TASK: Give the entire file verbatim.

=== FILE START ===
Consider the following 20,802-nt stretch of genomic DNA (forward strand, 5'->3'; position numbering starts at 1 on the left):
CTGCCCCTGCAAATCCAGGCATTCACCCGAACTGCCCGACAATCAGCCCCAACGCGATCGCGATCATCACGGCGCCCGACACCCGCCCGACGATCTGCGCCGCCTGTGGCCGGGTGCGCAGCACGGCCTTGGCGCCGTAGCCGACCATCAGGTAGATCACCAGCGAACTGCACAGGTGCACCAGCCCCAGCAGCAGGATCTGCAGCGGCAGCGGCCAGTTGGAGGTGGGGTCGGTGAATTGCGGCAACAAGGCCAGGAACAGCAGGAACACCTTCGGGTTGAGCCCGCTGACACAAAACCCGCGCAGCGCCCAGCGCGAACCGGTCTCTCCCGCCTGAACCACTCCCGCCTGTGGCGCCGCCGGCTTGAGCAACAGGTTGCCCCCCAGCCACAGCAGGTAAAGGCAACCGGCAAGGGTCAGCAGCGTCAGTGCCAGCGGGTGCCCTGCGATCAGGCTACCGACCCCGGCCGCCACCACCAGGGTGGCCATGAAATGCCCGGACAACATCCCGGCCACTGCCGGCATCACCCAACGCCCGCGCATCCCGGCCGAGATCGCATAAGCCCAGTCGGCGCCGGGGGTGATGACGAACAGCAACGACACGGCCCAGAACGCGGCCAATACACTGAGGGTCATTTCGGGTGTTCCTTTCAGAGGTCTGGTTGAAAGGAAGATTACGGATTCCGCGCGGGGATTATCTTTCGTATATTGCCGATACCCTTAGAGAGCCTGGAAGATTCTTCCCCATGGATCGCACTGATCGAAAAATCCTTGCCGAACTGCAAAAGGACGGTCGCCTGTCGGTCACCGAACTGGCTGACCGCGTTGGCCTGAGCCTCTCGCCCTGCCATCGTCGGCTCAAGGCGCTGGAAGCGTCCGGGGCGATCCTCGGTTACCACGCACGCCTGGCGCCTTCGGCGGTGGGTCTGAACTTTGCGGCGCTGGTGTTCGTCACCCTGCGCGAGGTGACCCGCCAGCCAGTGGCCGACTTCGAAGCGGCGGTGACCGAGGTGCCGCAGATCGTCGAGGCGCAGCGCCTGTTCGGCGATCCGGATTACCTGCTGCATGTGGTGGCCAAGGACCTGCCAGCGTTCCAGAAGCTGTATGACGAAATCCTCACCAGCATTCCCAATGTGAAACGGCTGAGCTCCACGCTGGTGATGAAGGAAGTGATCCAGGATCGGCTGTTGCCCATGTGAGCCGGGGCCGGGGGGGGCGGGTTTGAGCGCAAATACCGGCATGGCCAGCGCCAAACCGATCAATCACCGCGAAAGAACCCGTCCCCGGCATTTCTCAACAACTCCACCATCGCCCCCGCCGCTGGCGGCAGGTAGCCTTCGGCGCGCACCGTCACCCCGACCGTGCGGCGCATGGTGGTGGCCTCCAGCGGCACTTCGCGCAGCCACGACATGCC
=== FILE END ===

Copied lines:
Consider the following 20,802-nt stretch of genomic DNA (forward strand, 5'->3'; position numbering starts at 1 on the left):
CTGCCCCTGCAAATCCAGGCATTCACCCGAACTGCCCGACAATCAGCCCCAACGCGATCGCGATCATCACGGCGCCCGACACCCGCCCGACGATCTGCGCCGCCTGTGGCCGGGTGCGCAGCACGGCCTTGGCGCCGTAGCCGACCATCAGGTAGATCACCAGCGAACTGCACAGGTGCACCAGCCCCAGCAGCAGGATCTGCAGCGGCAGCGGCCAGTTGGAGGTGGGGTCGGTGAATTGCGGCAACAAGGCCAGGAACAGCAGGAACACCTTCGGGTTGAGCCCGCTGACACAAAACCCGCGCAGCGCCCAGCGCGAACCGGTCTCTCCCGCCTGAACCACTCCCGCCTGTGGCGCCGCCGGCTTGAGCAACAGGTTGCCCCCCAGCCACAGCAGGTAAAGGCAACCGGCAAGGGTCAGCAGCGTCAGTGCCAGCGGGTGCCCTGCGATCAGGCTACCGACCCCGGCCGCCACCACCAGGGTGGCCATGAAATGCCCGGACAACATCCCGGCCACTGCCGGCATCACCCAACGCCCGCGCATCCCGGCCGAGATCGCATAAGCCCAGTCGGCGCCGGGGGTGATGACGAACAGCAACGACACGGCCCAGAACGCGGCCAATACACTGAGGGTCATTTCGGGTGTTCCTTTCAGAGGTCTGGTTGAAAGGAAGATTACGGATTCCGCGCGGGGATTATCTTTCGTATATTGCCGATACCCTTAGAGAGCCTGGAAGATTCTTCCCCATGGATCGCACTGATCGAAAAATCCTTGCCGAACTGCAAAAGGACGGTCGCCTGTCGGTCACCGAACTGGCTGACCGCGTTGGCCTGAGCCTCTCGCCCTGCCATCGTCGGCTCAAGGCGCTGGAAGCGTCCGGGGCGATCCTCGGTTACCACGCACGCCTGGCGCCTTCGGCGGTGGGTCTGAACTTTGCGGCGCTGGTGTTCGTCACCCTGCGCGAGGTGACCCGCCAGCCAGTGGCCGACTTCGAAGCGGCGGTGACCGAGGTGCCGCAGATCGTCGAGGCGCAGCGCCTGTTCGGCGATCCGGATTACCTGCTGCATGTGGTGGCCAAGGACCTGCCAGCGTTCCAGAAGCTGTATGACGAAATCCTCACCAGCATTCCCAATGTGAAACGGCTGAGCTCCACGCTGGTGATGAAGGAAGTGATCCAGGATCGGCTGTTGCCCATGTGAGCCGGGGCCGGGGGGGGCGGGTTTGAGCGCAAATACCGGCATGGCCAGCGCCAAACCGATCAATCACCGCGAAAGAACCCGTCCCCGGCATTTCTCAACAACTCCACCATCGCCCCCGCCGCTGGCGGCAGGTAGCCTTCGGCGCGCACCGTCACCCCGACCGTGCGGCGCATGGTGGTGGCCTCCAGCGGCACTTCGCGCAGCCACGACATGCC